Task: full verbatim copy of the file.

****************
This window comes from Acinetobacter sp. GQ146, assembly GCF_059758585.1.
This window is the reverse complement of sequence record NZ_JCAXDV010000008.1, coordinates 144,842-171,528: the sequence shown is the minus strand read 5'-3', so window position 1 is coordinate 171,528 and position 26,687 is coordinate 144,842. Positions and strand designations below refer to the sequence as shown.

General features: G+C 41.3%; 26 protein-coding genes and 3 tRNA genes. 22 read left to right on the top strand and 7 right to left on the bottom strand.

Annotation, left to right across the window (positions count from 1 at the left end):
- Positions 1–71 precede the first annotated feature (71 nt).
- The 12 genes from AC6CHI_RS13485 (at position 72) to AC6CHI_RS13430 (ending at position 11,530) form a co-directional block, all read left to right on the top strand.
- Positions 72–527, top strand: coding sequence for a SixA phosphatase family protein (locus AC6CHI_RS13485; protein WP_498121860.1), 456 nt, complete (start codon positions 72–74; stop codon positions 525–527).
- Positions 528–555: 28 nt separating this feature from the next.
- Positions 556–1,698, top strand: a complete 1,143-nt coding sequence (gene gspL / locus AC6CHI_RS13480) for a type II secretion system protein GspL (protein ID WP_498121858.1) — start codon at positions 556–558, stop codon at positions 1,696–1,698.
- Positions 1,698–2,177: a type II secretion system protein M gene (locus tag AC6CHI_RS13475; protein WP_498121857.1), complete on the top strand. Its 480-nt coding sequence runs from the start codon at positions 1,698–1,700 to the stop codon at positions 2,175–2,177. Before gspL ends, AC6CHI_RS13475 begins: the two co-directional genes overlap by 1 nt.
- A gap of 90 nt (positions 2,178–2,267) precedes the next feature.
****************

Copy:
This window comes from Acinetobacter sp. GQ146, assembly GCF_059758585.1.
This window is the reverse complement of sequence record NZ_JCAXDV010000008.1, coordinates 144,842-171,528: the sequence shown is the minus strand read 5'-3', so window position 1 is coordinate 171,528 and position 26,687 is coordinate 144,842. Positions and strand designations below refer to the sequence as shown.

General features: G+C 41.3%; 26 protein-coding genes and 3 tRNA genes. 22 read left to right on the top strand and 7 right to left on the bottom strand.

Annotation, left to right across the window (positions count from 1 at the left end):
- Positions 1–71 precede the first annotated feature (71 nt).
- The 12 genes from AC6CHI_RS13485 (at position 72) to AC6CHI_RS13430 (ending at position 11,530) form a co-directional block, all read left to right on the top strand.
- Positions 72–527, top strand: coding sequence for a SixA phosphatase family protein (locus AC6CHI_RS13485; protein WP_498121860.1), 456 nt, complete (start codon positions 72–74; stop codon positions 525–527).
- Positions 528–555: 28 nt separating this feature from the next.
- Positions 556–1,698, top strand: a complete 1,143-nt coding sequence (gene gspL / locus AC6CHI_RS13480) for a type II secretion system protein GspL (protein ID WP_498121858.1) — start codon at positions 556–558, stop codon at positions 1,696–1,698.
- Positions 1,698–2,177: a type II secretion system protein M gene (locus tag AC6CHI_RS13475; protein WP_498121857.1), complete on the top strand. Its 480-nt coding sequence runs from the start codon at positions 1,698–1,700 to the stop codon at positions 2,175–2,177. Before gspL ends, AC6CHI_RS13475 begins: the two co-directional genes overlap by 1 nt.
- A gap of 90 nt (positions 2,178–2,267) precedes the next feature.